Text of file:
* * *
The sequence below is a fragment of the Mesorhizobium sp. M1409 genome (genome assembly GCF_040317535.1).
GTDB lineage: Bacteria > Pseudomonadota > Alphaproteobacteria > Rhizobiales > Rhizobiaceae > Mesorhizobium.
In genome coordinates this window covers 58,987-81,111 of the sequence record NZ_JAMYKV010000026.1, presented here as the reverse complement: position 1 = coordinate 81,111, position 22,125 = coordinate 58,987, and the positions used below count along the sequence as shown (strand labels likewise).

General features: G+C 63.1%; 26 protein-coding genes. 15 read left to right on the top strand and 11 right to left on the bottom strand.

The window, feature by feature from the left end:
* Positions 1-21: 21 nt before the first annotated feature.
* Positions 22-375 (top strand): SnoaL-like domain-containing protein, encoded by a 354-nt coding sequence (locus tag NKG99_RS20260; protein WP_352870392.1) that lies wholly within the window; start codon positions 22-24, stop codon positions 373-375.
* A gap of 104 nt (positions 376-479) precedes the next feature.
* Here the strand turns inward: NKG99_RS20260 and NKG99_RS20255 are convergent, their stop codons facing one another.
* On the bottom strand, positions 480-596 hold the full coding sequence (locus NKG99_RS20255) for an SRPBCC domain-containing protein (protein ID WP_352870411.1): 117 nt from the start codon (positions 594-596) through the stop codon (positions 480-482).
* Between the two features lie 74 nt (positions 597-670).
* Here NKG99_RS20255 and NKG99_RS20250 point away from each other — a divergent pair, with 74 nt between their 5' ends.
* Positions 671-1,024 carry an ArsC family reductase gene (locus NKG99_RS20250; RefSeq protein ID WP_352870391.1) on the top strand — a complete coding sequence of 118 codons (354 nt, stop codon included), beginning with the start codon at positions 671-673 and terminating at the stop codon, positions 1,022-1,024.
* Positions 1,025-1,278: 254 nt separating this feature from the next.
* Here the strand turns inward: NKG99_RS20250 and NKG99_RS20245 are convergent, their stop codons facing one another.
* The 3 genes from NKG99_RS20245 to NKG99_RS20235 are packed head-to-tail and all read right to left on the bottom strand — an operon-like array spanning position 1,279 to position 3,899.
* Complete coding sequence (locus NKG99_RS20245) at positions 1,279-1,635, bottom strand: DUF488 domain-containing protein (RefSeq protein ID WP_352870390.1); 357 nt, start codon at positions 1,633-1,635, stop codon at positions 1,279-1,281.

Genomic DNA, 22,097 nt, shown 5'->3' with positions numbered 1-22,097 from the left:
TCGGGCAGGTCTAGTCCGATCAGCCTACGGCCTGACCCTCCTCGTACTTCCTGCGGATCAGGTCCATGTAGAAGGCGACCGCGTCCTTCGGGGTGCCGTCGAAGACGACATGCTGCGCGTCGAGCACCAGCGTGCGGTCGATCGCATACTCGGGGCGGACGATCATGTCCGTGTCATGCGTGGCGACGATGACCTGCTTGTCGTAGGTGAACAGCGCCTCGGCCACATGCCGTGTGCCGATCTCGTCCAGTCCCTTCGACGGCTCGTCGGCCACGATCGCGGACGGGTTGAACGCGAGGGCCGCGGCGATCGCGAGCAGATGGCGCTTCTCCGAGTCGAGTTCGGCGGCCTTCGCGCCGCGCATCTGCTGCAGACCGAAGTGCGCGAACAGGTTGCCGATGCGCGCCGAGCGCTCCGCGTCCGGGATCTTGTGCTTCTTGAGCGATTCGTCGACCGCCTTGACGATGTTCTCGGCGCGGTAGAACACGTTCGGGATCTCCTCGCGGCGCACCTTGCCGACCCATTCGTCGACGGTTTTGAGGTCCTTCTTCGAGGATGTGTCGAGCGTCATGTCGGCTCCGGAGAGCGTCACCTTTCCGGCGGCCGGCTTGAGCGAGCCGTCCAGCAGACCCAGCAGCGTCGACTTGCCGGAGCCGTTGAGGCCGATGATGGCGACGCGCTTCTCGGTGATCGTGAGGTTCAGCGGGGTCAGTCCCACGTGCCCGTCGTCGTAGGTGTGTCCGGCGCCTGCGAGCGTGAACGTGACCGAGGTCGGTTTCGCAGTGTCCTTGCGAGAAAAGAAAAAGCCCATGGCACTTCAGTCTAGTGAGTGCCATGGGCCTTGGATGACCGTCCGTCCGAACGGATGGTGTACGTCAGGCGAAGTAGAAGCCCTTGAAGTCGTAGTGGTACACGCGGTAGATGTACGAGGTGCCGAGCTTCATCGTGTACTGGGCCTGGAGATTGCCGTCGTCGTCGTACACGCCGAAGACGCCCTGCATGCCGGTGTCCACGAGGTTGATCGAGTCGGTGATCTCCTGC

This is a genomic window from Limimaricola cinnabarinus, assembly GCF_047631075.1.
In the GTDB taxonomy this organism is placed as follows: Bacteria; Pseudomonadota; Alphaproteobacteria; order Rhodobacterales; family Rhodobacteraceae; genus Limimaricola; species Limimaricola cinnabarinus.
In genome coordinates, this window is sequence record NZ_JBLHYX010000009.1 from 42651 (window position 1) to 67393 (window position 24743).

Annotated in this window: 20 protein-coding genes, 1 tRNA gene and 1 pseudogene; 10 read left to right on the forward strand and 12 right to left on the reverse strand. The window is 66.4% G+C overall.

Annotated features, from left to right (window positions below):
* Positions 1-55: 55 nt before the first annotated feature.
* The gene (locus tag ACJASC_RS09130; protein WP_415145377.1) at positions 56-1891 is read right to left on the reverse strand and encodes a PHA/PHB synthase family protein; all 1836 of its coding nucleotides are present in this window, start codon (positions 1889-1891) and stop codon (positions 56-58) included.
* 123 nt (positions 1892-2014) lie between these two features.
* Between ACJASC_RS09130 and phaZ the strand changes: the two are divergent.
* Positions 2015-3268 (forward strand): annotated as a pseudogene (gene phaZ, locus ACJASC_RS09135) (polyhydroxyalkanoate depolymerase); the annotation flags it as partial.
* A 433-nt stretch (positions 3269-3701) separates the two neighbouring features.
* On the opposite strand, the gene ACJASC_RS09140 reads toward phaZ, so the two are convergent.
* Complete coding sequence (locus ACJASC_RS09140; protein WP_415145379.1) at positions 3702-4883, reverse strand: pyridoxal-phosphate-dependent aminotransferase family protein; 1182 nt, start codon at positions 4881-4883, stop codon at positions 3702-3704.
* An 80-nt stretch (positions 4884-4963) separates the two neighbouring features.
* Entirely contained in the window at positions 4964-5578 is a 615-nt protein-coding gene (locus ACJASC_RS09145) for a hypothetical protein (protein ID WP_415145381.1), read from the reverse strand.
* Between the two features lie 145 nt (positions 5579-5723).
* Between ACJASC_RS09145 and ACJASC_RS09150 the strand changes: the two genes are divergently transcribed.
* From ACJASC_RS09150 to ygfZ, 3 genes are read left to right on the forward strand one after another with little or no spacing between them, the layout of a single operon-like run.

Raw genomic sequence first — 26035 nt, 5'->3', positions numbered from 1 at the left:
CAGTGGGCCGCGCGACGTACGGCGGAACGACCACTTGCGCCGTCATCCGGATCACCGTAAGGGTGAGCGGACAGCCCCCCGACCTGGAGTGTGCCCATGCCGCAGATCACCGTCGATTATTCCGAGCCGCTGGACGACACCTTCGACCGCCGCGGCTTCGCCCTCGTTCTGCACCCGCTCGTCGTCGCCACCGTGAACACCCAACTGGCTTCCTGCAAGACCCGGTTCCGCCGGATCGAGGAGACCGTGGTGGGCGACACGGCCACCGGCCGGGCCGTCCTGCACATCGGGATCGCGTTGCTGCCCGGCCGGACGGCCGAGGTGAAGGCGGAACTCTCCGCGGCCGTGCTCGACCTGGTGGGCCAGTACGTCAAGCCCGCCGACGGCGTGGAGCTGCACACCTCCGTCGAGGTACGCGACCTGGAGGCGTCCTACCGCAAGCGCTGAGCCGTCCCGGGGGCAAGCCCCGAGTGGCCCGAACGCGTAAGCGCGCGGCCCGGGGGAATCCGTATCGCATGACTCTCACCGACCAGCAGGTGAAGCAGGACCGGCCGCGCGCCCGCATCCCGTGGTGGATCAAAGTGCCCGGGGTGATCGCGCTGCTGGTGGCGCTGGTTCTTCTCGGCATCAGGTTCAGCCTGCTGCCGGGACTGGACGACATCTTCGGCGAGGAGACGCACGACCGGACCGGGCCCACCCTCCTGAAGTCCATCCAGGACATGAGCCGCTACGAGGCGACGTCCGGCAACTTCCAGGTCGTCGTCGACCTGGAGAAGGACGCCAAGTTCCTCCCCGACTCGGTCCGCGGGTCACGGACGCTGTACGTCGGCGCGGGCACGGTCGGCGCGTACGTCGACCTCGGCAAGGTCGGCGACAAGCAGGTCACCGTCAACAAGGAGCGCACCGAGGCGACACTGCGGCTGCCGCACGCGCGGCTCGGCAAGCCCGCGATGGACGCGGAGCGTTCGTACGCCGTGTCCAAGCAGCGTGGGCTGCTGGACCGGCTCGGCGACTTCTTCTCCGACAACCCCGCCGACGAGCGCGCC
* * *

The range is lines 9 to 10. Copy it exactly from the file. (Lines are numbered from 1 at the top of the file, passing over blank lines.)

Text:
* Here the strand turns inward: NKG99_RS20260 and NKG99_RS20255 are convergent, their stop codons facing one another.
* On the bottom strand, positions 480-596 hold the full coding sequence (locus NKG99_RS20255) for an SRPBCC domain-containing protein (protein ID WP_352870411.1): 117 nt from the start codon (positions 594-596) through the stop codon (positions 480-482).